9 Scams to Watch out for in Thailand
Thailand is one of the most tourist friendly countries in the world and it has become very popular with Western travelers in the recent years.
The travelling is not excessively expensive; the culture is rich and colorful; the people are warm and welcoming and the shopping is excellent. However, there are always a few opportunists who are ready to take advantage of the tourists. So, if you are planning a Thailand tour, you should be aware of some of the common Thailand scams that you may face.
Some common scams in Thailand to avoid:
Here are short descriptions of some of the most common scams in Thailand and how to avoid them.
The tuk tuk driver may drive you very slowly and take you to gem stores or tailor shops where you will be showed every type of merchandise until you buy something just to get out. It wastes a lot of time.
It is not unheard of for tuk tuk drivers to take tourists to out of the way places and then demand a very high price for returning them to the city. It is best if you flag down a tuk tuk outside the tourist areas and negotiate the price beforehand.
2 Be prepared to face two tiered pricing if you are a western tourist in Thailand. You can engage in some lively haggling, but it is probable that you will still end up paying more than a local.
3 The gem scam is one of the most common Bangkok scams. Your tuk tuk driver takes you to a gem shop where you will be offered a beverage. Maybe the effect of this beverage or the persuasive powers of the shopkeeper makes you buy a “precious gem” which you soon find out, is not so precious after all.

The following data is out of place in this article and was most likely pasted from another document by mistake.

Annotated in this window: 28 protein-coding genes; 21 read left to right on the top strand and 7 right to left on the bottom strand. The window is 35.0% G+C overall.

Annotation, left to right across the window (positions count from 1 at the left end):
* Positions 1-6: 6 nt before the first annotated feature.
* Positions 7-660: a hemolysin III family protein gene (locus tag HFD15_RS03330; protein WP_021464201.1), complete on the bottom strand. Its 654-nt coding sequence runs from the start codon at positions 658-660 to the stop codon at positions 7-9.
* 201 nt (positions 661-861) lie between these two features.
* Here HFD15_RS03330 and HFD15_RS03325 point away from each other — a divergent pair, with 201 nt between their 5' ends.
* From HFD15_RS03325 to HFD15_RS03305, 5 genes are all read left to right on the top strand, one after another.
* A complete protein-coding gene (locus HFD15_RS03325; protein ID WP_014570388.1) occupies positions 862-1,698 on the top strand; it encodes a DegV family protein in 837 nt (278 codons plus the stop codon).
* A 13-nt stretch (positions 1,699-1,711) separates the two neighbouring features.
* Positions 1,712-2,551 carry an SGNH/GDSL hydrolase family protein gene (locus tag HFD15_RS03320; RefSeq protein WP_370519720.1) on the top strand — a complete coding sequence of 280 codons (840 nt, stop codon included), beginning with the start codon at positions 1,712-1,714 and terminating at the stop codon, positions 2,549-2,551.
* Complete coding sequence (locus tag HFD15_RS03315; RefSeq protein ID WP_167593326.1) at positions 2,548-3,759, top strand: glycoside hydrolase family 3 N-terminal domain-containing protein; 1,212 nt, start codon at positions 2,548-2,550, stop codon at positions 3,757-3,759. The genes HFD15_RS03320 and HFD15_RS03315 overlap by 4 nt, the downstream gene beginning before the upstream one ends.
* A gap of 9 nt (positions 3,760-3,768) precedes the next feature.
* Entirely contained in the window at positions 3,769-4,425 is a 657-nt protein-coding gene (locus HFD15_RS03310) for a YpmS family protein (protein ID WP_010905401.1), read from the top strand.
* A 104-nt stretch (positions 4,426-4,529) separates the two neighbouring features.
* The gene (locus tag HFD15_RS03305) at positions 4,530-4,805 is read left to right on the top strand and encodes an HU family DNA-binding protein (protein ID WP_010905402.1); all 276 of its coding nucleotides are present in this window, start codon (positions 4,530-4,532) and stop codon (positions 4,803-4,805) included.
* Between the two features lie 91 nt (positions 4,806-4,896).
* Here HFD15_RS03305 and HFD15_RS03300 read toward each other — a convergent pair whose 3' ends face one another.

Board the taxi and ask the driver to turn on the meter. If he says that the meter is broken, get out and catch hold of another taxi.
5 Tell your driver clearly what your destination is and what spots you wish to visit. A vague generalization will most likely land you in the famed red light district of Bangkok and you might be charged a very high rate to get back to your hotel.
6 Unfortunately, you may be fined by the Bangkok police as well, often for minor offences like smoking in public. This is prohibited by law but this is not commonly enforced. If you are caught, there is nothing to do but pay the fine. Hence the safe thing to do is not to light up.
7 Another scam that you may face is that your taxi driver tells you that the Grand Palace is closed and instead he “will take you to a few shops or temples” that he knows. Actually, the Grand Palace is practically never closed – even during the holidays.
8 A surprisingly effective Thailand scam is best described as the bird shit scam. Bird shit lands on you and suddenly, a friendly local arrives with a smile, a towel and offer of help. You will soon find your valuables missing as you accept his help.
9 If you are hiring a motorbike in Thailand, carry around a set of chain and locks as well as your passport. Someone in your rental company may “steal” the bike and make you pay for it. This has also happened to people renting cars from unscrupulous rental companies.
This does not mean that travelling in Thailand is fraught with danger. Just keep your eyes open and exercise solid common sense and you will have a wonderful trip.
For more tips and advice on doing it on your own in Bangkok you can download our small guide that is guaranteed to teach you a thing or two about Thailand so that you do not have to be caught up in one (or more) of the scams in Thailand.
- Bangkok Scams (bangkokbeyond.com)